Dezeen Magazine

Anti-Brexit billboard campaign launched across the UK

Creative agency Superimpose Studio has launched a series of anti-Brexit billboards across the UK, which feature playful imagery comparing the successful campaign to a disappointing burger.

Designed by Superimpose Studio's co-founder and creative director Ollie Olanipekun, the adverts feature imagery of a gourmet burger next to a flattened, cheaper-looking counterpart.

Bold black text reading "Swindled" is set against a yellow background, in reference to promises made by political figures campaigning for Leave during the EU referendum.

A call to action is also placed underneath in smaller font, telling readers "It's not too late to fix Brexit."

Images of burgers were used as a symbol of this political message, and are described by Olanipekun as showing "promise versus reality".

"I was in a room with the country's most critical and creative minds, discussing a campaign to galvanise the British public to take action. Even Leave voters feel as if they've been cheated and promised things that will never materialise," Olanipekun said.

"The idea of ordering a burger and not receiving what was expected is a feeling that everyone can relate to," he continued.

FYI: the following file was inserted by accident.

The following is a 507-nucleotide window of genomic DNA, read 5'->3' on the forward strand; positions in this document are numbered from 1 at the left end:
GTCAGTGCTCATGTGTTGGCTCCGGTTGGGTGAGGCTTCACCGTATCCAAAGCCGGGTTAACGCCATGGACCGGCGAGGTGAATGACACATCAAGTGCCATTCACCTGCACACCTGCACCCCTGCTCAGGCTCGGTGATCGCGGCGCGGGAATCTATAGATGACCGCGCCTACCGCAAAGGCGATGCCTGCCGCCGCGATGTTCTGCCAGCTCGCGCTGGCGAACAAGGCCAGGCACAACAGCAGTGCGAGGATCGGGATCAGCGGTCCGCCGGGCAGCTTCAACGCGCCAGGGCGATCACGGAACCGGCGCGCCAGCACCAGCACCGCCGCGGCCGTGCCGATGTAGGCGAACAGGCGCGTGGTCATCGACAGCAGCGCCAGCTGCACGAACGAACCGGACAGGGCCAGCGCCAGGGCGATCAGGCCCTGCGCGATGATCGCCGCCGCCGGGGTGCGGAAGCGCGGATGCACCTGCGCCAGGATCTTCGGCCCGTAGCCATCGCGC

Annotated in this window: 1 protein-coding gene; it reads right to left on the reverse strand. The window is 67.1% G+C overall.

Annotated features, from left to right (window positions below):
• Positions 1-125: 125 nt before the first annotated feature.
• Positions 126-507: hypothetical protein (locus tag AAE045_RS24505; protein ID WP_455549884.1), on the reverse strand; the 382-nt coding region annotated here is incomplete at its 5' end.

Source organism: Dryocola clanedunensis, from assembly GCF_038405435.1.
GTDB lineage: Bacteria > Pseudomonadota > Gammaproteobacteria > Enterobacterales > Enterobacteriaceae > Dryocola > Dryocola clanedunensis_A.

Olanipekun chose the colours based on the billboard's locations – most of which are installed near motorways.

"The yellow and black felt more of a necessity than a choice," he continued. "Historically it has been used on motorways as road warning signage to grab the attention of drivers at high speeds. Naturally, with our billboard in high traffic areas, it was an ideal fit."

The project began after Olanipekun was approached by Best for Britain, an anti-Brexit group founded by Gina Miller, to work with other British creatives and political figures on a campaign to galvanise the public politically.

However, the studio, who has previously run global campaigns for Adidas and Burberry, made the decision to take launch into their own hands – after Best for Britain stalled over key bureaucratic decisions surrounding the project.

"Creative differences aside, self-funding this independently allowed us to demonstrate that as a small agency able to achieve this, everyone has a role to play in our future," Olanipekun told Dezeen.

The billboards are located in London and on other busy roads and motorways in major cities including Leeds, Liverpool, Manchester and Birmingham – which was one of the largest areas to vote to leave the EU in June 2016.

Visitors to the Swindled website can download a graphic of the billboard to share online and find the contact details of local MPs, in case they wish to voice them about concerns over the EU referendum result.

Despite such publicised concerns about Brexit, recent UCAS figures revealed UK universities have received more applications from EU art and design students in 2018, refuting fears that Brexit would lead to a fall in demand.